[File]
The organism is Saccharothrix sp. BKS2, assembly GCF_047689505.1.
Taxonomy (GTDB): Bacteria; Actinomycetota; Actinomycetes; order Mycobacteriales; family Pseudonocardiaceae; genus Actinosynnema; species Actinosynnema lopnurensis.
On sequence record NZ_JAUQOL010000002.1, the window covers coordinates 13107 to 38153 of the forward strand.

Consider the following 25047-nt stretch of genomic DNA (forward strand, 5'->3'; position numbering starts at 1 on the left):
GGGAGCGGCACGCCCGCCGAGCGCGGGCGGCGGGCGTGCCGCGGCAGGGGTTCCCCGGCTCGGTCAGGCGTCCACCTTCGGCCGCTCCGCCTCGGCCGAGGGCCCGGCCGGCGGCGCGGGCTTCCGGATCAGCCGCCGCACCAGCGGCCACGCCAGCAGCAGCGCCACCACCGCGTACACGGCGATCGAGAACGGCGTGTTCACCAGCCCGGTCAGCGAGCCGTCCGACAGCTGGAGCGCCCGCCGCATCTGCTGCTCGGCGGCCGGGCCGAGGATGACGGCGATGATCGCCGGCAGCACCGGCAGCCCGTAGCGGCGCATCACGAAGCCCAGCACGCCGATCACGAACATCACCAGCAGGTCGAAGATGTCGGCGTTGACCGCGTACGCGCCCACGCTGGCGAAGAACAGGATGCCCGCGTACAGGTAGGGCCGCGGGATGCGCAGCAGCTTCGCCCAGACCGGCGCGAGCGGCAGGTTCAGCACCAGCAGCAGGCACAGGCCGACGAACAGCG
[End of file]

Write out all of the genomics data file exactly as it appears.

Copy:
The organism is Saccharothrix sp. BKS2, assembly GCF_047689505.1.
Taxonomy (GTDB): Bacteria; Actinomycetota; Actinomycetes; order Mycobacteriales; family Pseudonocardiaceae; genus Actinosynnema; species Actinosynnema lopnurensis.
On sequence record NZ_JAUQOL010000002.1, the window covers coordinates 13107 to 38153 of the forward strand.

Consider the following 25047-nt stretch of genomic DNA (forward strand, 5'->3'; position numbering starts at 1 on the left):
GGGAGCGGCACGCCCGCCGAGCGCGGGCGGCGGGCGTGCCGCGGCAGGGGTTCCCCGGCTCGGTCAGGCGTCCACCTTCGGCCGCTCCGCCTCGGCCGAGGGCCCGGCCGGCGGCGCGGGCTTCCGGATCAGCCGCCGCACCAGCGGCCACGCCAGCAGCAGCGCCACCACCGCGTACACGGCGATCGAGAACGGCGTGTTCACCAGCCCGGTCAGCGAGCCGTCCGACAGCTGGAGCGCCCGCCGCATCTGCTGCTCGGCGGCCGGGCCGAGGATGACGGCGATGATCGCCGGCAGCACCGGCAGCCCGTAGCGGCGCATCACGAAGCCCAGCACGCCGATCACGAACATCACCAGCAGGTCGAAGATGTCGGCGTTGACCGCGTACGCGCCCACGCTGGCGAAGAACAGGATGCCCGCGTACAGGTAGGGCCGCGGGATGCGCAGCAGCTTCGCCCAGACCGGCGCGAGCGGCAGGTTCAGCACCAGCAGCAGGCACAGGCCGACGAACAGCG